As a result, the board is facing pressure from just about every corner of the state’s political establishment, accused of blocking a vital extension of much-needed mass transit project. Gov. Mark Dayton used his budget proposal to call for withholding $3.77 million in regional park money from the district because of the Park Board’s recent actions.
Meanwhile, transit advocates accuse the board of using park protection as a fig leaf to hide their opposition to the entire route, regardless of the means of crossing Kenilworth. They also say the board is acting out of pique, that members are resentful that they weren’t invited to the table to help craft the plan for the $1.68 billion project in the first place.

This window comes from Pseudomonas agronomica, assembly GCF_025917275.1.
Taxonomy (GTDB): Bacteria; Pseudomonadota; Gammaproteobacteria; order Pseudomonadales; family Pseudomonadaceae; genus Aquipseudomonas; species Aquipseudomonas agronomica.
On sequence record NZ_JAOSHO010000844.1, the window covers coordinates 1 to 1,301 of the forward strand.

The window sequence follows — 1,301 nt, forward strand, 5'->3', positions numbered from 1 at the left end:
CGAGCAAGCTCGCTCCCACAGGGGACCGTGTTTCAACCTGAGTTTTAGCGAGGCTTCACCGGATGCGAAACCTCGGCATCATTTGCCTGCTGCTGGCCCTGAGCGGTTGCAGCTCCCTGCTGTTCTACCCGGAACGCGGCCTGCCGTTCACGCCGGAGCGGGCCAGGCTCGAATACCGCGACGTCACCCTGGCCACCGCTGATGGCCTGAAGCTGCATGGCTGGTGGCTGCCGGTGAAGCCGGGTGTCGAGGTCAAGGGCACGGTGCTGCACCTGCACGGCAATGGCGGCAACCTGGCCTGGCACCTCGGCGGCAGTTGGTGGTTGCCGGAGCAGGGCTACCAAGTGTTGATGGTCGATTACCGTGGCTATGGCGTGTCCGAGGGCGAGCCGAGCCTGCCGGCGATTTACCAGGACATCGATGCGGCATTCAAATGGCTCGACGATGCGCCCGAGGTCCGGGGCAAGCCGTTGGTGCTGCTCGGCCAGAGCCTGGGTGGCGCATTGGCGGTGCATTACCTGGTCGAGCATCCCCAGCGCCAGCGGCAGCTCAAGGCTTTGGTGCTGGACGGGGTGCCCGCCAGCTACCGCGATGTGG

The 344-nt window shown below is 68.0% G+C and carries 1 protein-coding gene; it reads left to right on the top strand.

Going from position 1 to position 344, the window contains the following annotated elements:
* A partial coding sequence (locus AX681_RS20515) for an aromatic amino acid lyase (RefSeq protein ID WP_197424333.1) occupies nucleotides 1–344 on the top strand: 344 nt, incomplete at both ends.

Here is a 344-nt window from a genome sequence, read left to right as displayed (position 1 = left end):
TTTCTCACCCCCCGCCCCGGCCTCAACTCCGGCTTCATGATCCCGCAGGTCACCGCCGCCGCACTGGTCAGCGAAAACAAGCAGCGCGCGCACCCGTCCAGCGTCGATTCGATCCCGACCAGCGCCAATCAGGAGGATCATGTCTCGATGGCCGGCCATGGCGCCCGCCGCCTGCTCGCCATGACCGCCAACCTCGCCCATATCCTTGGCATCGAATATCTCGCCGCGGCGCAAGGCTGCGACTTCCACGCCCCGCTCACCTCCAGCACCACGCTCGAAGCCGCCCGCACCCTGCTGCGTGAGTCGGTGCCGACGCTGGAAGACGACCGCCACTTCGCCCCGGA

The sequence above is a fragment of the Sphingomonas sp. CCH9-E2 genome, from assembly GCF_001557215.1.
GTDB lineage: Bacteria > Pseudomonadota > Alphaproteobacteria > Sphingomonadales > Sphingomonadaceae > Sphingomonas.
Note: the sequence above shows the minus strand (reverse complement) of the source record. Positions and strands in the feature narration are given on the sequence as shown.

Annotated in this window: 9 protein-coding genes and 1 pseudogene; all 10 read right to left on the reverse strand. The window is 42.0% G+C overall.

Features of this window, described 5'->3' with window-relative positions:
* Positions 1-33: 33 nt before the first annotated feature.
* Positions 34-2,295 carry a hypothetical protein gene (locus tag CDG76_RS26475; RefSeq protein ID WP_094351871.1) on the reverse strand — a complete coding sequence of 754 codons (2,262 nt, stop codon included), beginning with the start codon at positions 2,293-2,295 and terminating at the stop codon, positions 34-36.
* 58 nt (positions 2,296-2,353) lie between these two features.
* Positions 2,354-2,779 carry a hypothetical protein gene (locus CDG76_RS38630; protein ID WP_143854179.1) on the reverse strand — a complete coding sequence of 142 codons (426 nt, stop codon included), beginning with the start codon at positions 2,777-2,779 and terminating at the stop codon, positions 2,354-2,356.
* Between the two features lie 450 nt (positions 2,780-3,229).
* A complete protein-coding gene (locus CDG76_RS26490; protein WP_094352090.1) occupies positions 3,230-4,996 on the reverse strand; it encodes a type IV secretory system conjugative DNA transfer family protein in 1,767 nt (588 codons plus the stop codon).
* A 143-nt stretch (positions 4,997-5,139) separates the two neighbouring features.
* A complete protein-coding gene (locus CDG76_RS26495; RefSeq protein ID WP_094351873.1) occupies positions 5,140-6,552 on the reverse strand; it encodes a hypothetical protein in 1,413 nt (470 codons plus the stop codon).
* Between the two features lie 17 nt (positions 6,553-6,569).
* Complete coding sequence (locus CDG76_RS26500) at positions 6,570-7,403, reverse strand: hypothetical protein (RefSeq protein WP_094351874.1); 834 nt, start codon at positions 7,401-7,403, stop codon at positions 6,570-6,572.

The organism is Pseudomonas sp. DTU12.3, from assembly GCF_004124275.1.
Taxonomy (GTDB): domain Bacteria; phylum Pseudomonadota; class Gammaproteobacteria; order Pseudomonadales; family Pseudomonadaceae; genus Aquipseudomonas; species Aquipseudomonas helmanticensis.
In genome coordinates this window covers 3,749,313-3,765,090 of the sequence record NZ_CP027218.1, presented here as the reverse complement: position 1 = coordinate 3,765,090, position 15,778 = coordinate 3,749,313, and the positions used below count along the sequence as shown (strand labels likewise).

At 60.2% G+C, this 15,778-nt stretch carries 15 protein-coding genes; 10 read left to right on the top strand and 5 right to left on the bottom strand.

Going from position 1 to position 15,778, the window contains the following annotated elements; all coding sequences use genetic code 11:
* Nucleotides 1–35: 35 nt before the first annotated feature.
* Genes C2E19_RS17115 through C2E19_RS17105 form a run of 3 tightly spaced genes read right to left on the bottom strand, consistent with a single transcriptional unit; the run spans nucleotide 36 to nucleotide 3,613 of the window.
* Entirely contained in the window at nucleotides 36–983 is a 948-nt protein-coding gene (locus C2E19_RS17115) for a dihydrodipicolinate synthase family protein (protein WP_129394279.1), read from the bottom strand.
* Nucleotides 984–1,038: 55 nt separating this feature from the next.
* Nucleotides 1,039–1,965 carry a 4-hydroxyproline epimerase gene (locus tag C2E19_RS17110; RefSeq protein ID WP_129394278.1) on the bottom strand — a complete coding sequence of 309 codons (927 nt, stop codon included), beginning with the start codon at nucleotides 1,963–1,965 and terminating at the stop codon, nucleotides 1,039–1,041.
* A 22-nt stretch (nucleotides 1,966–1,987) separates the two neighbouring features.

In both word and deed, it’s not difficult to find evidence of both of those motivations among some board members. But the overriding emotion revealed throughout the recent fight is something else: fear, a sense of trepidation about the consequences of not being protective, even overprotective, of the parks.
“Over the years there have been many transportation projects and it seems they always want to take the easiest, cheapest route,” Commissioner Jon Olson said at a January meeting.
Olson said construction of I-94 continues to have negative impacts on his North Minneapolis district. But the actions of past boards made Hwy. 55 a better project for Minnehaha Park, Olson said, and he said he wants to make the current light rail project work better for the lakes. “If people get upset with me on the Met Council or the county board or the governor’s office, I don’t really care,” Johnson said. “I’m here to do what’s right.”